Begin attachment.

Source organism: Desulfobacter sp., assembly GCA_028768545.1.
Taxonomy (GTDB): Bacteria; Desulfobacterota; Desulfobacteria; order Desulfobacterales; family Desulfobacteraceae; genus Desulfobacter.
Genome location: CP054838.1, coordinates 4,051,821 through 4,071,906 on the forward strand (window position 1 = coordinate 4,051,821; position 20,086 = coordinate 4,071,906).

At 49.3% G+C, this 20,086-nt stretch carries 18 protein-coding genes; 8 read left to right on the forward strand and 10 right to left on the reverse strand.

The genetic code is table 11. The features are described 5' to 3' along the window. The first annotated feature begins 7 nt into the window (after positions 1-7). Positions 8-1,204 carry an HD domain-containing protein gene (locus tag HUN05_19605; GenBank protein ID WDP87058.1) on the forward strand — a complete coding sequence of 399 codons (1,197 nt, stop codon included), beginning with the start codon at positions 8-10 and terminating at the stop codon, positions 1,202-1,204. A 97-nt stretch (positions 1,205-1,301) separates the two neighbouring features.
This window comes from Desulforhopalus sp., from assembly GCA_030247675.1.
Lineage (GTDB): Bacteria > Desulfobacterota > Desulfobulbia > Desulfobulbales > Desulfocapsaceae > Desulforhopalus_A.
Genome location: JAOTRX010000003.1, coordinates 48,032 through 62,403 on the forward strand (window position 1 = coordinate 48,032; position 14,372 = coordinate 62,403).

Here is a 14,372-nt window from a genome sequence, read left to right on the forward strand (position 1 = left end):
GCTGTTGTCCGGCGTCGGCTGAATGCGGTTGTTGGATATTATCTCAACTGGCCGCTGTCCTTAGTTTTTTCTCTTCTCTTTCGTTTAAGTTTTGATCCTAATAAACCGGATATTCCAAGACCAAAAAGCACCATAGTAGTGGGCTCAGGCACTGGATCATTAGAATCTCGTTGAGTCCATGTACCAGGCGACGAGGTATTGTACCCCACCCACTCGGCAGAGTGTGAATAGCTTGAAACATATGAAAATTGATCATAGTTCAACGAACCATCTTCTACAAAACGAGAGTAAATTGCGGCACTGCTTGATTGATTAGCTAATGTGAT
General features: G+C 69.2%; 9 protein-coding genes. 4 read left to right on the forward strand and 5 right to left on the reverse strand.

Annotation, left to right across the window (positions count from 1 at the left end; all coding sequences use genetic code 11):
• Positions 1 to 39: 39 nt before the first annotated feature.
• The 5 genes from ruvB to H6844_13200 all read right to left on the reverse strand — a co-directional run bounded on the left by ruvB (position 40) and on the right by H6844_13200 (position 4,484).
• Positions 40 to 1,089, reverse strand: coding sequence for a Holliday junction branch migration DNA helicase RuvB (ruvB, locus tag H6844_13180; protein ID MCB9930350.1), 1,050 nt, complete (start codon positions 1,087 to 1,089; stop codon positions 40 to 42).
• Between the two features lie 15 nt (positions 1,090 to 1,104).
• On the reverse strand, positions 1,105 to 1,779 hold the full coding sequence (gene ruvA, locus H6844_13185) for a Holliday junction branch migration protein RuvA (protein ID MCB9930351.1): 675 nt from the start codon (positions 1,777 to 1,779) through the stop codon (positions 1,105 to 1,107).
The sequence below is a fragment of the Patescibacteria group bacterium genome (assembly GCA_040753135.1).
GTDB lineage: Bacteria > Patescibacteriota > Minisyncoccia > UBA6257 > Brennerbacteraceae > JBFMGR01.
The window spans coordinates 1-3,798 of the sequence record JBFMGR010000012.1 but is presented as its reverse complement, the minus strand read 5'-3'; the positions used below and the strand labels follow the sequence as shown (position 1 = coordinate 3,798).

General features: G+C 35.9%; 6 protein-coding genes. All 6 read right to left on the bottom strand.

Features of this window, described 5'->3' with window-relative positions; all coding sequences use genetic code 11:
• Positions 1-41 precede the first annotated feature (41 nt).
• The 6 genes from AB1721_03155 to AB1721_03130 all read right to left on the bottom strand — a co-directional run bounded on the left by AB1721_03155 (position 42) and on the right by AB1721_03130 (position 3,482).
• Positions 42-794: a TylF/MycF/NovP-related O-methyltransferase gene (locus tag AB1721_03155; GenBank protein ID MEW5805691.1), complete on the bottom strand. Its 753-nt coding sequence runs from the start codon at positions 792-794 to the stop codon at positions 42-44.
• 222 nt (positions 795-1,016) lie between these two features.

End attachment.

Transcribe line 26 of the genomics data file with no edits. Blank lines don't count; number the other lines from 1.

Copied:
• 222 nt (positions 795-1,016) lie between these two features.